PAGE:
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I'm not at all qualified to answer such a broad question but I'll share my amateur opinions for what they're worth.

I believe people are gradually coming round to the point of view that constructive mathematics (including intuitionism) is a useful generalization of classical mathematics, rather than a handicap.

Proof assistants, while still fairly niche, continue to get more attention and the fact that constructive mathematics tends to give "proofs that compute" helps.

For what it's worth, I waffled on about this a little a few months ago right here: https://news.ycombinator.com/item?id=18404914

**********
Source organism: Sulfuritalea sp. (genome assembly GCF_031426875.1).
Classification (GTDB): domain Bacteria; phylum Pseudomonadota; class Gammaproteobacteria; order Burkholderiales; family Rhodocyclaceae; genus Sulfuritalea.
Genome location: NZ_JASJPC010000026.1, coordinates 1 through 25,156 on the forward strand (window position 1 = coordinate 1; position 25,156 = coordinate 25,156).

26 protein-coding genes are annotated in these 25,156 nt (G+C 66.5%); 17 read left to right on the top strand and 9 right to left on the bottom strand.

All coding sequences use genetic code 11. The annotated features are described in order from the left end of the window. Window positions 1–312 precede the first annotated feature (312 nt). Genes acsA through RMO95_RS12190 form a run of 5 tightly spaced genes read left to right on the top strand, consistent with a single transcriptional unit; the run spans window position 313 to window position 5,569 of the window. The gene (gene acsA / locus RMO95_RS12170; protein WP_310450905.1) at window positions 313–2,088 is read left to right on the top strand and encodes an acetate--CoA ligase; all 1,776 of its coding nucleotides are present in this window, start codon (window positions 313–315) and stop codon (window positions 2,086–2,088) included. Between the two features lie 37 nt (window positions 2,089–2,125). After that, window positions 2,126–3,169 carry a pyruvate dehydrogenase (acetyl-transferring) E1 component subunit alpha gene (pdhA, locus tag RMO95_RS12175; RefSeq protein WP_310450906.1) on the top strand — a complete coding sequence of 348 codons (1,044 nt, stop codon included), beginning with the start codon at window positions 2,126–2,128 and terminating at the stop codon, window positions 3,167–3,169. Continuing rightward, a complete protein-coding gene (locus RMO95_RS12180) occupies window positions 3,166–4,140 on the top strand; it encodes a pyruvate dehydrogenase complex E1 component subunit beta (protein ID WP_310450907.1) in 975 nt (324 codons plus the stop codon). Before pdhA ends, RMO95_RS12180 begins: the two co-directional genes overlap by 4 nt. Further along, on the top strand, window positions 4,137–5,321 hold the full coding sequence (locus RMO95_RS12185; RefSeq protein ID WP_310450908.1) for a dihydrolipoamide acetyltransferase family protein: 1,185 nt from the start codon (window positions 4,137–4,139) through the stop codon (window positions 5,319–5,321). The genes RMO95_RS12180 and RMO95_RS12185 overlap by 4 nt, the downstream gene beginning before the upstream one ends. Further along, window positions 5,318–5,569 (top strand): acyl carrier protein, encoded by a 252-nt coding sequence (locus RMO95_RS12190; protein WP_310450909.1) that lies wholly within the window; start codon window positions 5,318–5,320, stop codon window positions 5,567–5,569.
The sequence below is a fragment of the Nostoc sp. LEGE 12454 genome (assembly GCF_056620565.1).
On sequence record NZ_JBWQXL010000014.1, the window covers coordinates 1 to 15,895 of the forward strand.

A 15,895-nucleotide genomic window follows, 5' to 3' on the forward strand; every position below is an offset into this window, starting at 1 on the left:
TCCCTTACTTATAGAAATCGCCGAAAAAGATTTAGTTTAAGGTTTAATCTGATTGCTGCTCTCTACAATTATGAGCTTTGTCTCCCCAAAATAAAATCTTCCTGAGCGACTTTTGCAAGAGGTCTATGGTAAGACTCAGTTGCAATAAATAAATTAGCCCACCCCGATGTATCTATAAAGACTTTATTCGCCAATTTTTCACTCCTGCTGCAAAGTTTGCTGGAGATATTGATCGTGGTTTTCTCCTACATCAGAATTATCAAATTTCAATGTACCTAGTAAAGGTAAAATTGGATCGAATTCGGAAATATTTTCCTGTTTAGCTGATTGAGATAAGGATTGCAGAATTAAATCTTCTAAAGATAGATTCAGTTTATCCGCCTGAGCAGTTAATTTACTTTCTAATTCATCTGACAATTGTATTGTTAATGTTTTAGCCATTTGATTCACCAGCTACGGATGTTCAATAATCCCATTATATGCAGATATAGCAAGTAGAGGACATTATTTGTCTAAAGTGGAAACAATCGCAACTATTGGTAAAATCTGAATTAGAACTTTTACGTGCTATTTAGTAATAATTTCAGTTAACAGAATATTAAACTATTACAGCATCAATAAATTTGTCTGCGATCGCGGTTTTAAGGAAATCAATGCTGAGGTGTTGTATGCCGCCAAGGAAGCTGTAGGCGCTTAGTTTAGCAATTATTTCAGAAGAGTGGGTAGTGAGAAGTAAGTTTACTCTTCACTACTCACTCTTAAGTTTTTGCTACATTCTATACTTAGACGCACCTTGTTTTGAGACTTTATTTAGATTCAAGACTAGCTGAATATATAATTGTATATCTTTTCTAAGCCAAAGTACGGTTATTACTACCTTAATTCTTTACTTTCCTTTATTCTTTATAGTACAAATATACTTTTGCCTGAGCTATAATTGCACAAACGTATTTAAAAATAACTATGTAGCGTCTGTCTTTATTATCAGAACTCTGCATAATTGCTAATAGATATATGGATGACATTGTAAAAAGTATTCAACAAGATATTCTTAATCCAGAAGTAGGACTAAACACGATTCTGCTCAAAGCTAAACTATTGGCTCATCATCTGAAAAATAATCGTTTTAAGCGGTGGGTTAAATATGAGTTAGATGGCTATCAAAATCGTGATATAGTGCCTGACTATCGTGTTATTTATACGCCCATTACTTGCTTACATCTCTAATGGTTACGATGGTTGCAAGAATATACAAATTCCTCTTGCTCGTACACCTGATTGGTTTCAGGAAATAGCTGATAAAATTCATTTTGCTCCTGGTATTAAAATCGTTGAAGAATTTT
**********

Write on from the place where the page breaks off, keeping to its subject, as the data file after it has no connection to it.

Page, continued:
In my opinion HoTT is the most interesting subject in this area but we have yet to figure out exactly what its role is, and the extent to which it should serve in foundations. However the fact that it is a deep theory with significant value independent of its foundational role must surely help the constructive point of view. I think it's fair to say "Book HoTT" is not fully constructive since univalence is an axiom but this seems to have been resolved with the introduction of cubical type theory.

I also suspect the majority of mathematicians still spend very little time thinking about foundations.




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